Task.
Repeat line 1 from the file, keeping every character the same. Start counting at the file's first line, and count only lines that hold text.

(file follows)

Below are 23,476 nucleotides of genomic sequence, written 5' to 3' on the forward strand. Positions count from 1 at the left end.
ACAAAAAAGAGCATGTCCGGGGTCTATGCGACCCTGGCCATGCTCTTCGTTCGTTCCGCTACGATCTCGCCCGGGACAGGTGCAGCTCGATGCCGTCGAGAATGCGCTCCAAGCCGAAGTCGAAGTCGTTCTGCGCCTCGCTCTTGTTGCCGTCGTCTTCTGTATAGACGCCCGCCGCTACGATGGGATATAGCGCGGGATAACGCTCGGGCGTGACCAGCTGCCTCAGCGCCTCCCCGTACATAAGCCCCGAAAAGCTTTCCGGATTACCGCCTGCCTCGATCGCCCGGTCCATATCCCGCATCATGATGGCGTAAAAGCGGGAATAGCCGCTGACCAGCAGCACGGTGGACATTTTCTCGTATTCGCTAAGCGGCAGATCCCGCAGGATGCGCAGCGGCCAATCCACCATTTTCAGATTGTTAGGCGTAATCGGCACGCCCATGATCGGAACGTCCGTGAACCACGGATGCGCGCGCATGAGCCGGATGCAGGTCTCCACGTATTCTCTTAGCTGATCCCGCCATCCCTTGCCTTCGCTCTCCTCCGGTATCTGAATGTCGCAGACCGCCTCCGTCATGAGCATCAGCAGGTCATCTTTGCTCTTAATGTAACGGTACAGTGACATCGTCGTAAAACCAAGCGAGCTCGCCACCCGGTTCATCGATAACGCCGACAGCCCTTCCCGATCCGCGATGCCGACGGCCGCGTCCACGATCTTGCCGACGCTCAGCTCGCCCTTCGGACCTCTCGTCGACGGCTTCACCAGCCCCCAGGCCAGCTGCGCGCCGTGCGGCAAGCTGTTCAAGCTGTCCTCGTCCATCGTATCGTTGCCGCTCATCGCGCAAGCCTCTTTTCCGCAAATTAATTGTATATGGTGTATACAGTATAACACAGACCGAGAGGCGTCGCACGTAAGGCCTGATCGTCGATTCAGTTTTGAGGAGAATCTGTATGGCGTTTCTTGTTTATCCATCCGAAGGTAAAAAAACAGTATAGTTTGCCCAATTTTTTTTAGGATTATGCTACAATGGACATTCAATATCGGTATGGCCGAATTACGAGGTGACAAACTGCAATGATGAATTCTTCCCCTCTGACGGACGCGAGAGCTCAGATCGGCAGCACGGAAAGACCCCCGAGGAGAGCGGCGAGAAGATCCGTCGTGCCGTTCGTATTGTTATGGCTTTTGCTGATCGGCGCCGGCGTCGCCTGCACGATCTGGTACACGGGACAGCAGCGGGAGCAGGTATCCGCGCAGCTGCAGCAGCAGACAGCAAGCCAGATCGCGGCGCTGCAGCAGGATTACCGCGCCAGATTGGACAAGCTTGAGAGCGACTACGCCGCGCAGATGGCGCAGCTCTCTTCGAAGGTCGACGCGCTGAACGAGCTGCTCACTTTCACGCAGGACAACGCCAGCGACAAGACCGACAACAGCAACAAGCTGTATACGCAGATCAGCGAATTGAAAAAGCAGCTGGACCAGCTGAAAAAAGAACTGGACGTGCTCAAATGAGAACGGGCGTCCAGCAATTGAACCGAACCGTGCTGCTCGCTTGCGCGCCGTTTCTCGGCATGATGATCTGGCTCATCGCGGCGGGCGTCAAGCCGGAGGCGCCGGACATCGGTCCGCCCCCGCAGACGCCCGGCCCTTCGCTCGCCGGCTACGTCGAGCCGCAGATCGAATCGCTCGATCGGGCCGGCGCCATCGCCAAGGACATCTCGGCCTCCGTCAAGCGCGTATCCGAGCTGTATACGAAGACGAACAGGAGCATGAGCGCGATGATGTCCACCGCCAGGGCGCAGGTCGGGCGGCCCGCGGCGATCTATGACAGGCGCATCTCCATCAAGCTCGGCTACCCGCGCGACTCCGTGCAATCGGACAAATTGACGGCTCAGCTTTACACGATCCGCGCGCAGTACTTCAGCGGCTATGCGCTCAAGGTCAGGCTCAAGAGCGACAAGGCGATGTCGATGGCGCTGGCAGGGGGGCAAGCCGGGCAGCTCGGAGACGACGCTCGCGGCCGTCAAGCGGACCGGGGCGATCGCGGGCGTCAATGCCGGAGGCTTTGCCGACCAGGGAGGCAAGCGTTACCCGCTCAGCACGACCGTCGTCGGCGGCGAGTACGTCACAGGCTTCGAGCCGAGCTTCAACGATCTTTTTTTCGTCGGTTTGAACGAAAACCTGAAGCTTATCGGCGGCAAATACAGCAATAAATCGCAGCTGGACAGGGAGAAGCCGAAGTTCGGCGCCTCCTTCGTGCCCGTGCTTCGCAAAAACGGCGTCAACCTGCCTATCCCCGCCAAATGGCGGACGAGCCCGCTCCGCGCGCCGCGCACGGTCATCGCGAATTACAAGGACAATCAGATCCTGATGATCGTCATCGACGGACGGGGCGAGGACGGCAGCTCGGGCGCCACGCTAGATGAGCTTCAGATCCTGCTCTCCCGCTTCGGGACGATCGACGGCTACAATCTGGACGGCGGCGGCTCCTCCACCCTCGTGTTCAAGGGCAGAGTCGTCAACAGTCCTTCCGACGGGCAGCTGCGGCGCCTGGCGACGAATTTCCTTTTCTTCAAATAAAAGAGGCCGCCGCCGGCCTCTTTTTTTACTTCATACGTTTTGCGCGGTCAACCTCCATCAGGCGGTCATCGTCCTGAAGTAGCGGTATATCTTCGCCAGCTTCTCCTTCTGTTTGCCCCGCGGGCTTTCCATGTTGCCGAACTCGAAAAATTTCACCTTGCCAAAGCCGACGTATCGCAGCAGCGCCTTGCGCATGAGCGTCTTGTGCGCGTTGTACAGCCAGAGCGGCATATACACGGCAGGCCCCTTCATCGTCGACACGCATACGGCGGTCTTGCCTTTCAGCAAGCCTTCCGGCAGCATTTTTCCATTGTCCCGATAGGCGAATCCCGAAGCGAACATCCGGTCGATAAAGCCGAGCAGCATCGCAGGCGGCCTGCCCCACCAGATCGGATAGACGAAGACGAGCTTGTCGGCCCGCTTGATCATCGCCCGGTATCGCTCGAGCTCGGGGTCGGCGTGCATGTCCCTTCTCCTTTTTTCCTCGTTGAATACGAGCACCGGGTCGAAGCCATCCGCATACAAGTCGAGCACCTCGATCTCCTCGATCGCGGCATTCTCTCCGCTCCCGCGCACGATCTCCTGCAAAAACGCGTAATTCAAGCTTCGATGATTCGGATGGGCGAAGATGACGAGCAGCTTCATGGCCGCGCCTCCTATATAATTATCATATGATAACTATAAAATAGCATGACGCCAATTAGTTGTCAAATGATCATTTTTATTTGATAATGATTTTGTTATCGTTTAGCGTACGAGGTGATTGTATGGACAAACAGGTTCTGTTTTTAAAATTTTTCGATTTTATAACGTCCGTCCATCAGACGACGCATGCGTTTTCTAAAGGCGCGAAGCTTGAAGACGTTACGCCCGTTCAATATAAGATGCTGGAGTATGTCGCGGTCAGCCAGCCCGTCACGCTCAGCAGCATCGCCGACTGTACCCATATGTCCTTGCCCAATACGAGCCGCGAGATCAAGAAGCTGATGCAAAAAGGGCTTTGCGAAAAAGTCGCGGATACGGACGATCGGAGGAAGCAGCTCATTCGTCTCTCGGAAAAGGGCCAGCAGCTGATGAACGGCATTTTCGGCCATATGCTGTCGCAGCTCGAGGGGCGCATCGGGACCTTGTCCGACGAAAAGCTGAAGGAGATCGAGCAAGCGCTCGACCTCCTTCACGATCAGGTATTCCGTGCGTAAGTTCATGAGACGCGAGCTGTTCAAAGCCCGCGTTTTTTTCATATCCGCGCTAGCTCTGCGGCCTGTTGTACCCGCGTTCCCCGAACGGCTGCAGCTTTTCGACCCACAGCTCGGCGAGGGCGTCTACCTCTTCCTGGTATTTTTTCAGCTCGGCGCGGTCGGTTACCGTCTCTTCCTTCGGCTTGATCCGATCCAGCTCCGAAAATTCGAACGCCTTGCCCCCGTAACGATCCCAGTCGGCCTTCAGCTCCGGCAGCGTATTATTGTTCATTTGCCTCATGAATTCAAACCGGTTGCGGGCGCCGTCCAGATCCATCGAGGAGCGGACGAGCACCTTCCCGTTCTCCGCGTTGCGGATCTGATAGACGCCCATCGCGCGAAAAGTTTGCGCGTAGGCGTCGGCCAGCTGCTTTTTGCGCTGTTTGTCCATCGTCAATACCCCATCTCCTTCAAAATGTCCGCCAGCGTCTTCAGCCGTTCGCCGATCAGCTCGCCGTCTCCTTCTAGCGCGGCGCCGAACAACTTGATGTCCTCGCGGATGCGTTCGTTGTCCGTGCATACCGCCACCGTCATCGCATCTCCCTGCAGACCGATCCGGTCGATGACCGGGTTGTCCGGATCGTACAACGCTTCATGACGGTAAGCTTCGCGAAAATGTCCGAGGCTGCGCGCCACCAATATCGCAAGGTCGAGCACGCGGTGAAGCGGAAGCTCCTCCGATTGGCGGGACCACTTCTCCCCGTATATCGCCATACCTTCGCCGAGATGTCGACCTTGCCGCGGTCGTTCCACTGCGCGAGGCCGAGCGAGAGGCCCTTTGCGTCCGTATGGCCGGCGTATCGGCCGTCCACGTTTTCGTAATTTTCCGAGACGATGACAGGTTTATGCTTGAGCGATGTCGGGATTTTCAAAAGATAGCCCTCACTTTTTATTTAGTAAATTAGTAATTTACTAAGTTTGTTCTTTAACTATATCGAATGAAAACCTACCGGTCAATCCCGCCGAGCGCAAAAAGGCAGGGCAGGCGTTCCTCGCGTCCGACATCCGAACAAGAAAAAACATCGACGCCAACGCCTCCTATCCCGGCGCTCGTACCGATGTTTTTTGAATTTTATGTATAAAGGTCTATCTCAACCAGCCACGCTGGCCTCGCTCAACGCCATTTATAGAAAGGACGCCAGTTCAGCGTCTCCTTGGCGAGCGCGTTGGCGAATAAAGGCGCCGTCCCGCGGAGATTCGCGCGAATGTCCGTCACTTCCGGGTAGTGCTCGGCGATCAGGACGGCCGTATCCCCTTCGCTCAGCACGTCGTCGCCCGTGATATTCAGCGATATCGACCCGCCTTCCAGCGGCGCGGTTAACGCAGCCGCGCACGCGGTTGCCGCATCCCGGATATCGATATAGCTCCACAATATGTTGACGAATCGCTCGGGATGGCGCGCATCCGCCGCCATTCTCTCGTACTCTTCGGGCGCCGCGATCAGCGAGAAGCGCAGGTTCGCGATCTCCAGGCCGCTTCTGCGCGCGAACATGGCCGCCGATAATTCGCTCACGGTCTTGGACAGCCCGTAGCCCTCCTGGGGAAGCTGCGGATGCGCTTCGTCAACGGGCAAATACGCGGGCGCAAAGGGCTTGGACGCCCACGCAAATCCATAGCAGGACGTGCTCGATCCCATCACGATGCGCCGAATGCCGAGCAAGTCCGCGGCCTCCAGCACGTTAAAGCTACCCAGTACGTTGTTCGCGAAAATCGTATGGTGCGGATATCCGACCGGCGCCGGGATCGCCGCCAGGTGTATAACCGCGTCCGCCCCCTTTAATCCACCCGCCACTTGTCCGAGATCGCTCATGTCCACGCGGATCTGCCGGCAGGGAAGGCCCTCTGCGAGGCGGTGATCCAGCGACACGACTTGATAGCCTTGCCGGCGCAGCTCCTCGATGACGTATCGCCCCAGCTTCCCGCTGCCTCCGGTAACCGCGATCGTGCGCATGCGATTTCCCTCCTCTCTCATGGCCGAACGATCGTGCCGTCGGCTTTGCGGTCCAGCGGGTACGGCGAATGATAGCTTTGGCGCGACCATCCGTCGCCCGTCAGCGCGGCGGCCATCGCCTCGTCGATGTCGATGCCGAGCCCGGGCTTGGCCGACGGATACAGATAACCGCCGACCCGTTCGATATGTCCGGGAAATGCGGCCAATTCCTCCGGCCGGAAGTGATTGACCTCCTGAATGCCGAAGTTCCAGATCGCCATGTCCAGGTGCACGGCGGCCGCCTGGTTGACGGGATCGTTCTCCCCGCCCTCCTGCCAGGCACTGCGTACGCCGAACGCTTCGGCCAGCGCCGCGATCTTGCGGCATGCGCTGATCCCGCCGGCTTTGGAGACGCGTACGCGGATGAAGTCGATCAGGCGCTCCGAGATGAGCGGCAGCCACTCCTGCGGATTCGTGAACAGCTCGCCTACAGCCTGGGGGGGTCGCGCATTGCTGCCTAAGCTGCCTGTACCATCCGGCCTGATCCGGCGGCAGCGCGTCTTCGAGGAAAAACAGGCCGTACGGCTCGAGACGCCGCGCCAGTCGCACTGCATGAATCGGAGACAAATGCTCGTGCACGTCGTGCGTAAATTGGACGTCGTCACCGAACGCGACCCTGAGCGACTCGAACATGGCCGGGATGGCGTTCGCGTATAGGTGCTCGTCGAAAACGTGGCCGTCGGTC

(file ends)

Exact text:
Below are 23,476 nucleotides of genomic sequence, written 5' to 3' on the forward strand. Positions count from 1 at the left end.